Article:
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Syriac Orthodox Church of Antioch
 Archdiocese of the Western United States





Life of Jesus







Wisdom from the Holy Bible

March,18 2016

Idolatry is to love what has been made more than the God who made it.
In Exodus 20:3-5, God gives Israel this command: "You shall have no other gods before me. You shall not make for yourself an idol in the form of anything in heaven above or on the earth beneath or in the waters below. You shall not bow down to them or worship them; for I, the Lord your God, am a jealous God."

It is easy to label an idol as some wooden or bronze statue, or a golden cow, or something else like that. And certainly, such things could be idols; however, an idol is much more than that. An idol is anything you put in front of God.

Ezekiel 14:3 says that "men have set up idols in their hearts," meaning that their internal priorities are wrong. Today, although probably very few people in Western culture still bow down to statues or other such physical idols, many people bow down to idols "in their hearts."

For example, money and status are things that we often place ahead of God. However, God is "a jealous God," and He demands first place in your life. Therefore, take to heart the instruction found in 1 John 5:21: "Dear children, keep yourselves from idols."

If you puff yourself up you'll get the wind knocked right out of you.
Proverbs 16:18 says, "Pride goes before destruction, a haughty spirit before a fall." This principle can be clearly seen in the life of King Nebuchadnezzar, the King of Babylon, by examining Daniel chapter 4.

King Nebuchadnezzar started out praising God and giving Him the credit: "It is my pleasure to tell you about the miraculous signs and wonders that the Most High God has performed for me. How great are his signs, how mighty his wonders! His kingdom is an eternal kingdom; his dominion endures from generation to generation" (Daniel 4:2-3). Here, Nebuchadnezzar is humble.

However, over the course of a year, something happened that caused the king to begin to take credit for his circumstances: "As the king was walking on the roof of the royal palace of Babylon, he said, 'Is not this the great Babylon I have built as the royal residence, by my mighty power and for the glory of my majesty?'" (Daniel 4:29-30, italics added). Nebuchadnezzar is no longer giving God credit. Instead, he is full of pride and is puffing himself up.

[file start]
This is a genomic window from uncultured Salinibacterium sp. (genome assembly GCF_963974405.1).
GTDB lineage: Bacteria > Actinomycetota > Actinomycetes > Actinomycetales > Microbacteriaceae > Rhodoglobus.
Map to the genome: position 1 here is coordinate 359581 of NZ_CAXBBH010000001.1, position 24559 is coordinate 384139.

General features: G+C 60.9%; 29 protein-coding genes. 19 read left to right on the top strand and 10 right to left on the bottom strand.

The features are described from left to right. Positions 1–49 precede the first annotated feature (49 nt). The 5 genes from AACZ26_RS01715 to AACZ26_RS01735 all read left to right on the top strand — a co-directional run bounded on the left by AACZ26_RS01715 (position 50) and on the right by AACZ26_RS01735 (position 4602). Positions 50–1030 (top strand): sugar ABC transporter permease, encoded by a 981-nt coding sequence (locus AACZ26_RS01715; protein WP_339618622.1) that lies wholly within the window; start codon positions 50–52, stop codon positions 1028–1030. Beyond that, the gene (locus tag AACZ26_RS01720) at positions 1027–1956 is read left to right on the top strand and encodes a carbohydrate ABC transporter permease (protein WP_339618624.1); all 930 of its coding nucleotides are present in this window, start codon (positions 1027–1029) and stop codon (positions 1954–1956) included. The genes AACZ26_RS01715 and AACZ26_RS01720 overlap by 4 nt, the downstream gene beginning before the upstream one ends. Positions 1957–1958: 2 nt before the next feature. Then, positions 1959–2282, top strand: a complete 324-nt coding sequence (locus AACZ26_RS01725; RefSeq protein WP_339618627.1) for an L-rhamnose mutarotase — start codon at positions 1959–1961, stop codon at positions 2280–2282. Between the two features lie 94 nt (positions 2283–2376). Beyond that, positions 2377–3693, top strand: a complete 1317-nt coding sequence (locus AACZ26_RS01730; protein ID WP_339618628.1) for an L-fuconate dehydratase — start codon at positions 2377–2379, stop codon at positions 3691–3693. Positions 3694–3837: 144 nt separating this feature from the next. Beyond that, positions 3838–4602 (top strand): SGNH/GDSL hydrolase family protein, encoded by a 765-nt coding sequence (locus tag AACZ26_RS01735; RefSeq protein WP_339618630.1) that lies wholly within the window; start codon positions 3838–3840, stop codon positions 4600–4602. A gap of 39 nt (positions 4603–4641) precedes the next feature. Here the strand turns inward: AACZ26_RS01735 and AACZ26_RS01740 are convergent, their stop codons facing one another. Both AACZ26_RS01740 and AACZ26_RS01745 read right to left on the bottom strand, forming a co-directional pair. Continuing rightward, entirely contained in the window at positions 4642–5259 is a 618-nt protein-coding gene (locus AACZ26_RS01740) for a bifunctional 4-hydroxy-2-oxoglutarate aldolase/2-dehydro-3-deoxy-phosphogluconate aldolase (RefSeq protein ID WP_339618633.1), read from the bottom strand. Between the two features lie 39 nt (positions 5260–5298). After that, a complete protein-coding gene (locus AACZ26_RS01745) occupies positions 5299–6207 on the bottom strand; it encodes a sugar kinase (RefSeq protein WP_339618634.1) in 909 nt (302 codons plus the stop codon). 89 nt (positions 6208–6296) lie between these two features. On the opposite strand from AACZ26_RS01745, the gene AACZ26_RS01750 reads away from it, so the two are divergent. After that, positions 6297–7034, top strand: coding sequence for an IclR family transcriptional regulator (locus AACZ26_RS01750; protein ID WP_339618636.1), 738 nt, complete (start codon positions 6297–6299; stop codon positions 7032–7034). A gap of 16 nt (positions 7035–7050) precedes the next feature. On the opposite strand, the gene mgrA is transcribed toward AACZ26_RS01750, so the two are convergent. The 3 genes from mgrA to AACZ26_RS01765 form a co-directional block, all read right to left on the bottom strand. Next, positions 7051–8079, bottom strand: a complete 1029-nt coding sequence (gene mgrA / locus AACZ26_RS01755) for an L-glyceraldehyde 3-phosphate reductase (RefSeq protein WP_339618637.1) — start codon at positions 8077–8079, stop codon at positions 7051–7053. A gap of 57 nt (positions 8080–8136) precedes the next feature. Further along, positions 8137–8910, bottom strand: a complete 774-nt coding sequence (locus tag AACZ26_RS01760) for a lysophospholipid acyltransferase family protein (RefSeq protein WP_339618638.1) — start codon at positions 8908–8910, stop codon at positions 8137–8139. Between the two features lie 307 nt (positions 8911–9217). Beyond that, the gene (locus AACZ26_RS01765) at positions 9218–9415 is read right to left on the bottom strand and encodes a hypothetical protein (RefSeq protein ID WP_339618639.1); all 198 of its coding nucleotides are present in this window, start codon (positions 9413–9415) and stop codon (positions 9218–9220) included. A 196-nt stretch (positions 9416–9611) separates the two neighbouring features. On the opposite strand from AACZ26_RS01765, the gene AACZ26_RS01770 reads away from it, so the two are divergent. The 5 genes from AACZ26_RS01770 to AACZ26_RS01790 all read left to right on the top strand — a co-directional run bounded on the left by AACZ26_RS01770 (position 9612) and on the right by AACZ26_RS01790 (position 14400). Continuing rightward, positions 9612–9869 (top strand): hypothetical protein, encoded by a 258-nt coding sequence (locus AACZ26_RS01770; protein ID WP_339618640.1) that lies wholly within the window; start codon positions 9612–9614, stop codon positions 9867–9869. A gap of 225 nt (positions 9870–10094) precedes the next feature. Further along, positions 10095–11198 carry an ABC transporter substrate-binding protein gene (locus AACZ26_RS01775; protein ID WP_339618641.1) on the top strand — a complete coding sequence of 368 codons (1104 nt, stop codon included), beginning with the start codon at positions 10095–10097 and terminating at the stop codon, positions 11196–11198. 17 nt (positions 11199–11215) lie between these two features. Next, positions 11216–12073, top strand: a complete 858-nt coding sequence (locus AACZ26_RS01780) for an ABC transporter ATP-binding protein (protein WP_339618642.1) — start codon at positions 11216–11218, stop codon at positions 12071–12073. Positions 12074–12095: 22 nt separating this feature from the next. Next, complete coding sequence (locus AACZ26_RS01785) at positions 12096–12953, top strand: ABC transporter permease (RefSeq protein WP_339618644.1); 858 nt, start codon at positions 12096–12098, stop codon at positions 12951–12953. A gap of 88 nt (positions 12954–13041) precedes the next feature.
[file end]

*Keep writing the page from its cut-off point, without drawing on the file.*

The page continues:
However, as is always the case, "Pride goes before destruction." So, God punished Nebuchadnezzar by sending him out to live like a wild animal for seven years (See Daniel 4:31-33).

Then, Daniel 4:34 records the king's response: "At the end of that time, I, Nebuchadnezzar, raised my eyes toward heaven, and my sanity was restored." Interestingly, the king said that his pride caused him to lose his sanity and that now, as a result of being humbled by God, his sanity was restored. In order to humble him, God humiliated him. Indeed, a humiliating experience will almost always humble someone.

The chapter concludes with Nebuchadnezzar's reflection: "Now I, Nebuchadnezzar, praise and exalt and glorify the King of heaven, because everything he does is right and all his ways are just. And those who walk in pride he is able to humble" (Daniel 4:37).


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The Western Archdiocese of the Syriac Orthodox Church of Antioch, providing spiritual guidance and leadership to the Syriac Orthodox community, is a 501 (c) (3) non-profit, tax-exempt organization comprised of 18 churches and parishes in 17 western states. It was established in 1952 as the Archdiocese of the Syrian Orthodox Church encompassing the entire United States and Canada. In November 1995 by the Holy Synod, the Western Archdiocese was formed to exclusively serve the 17 states of the western half United States.

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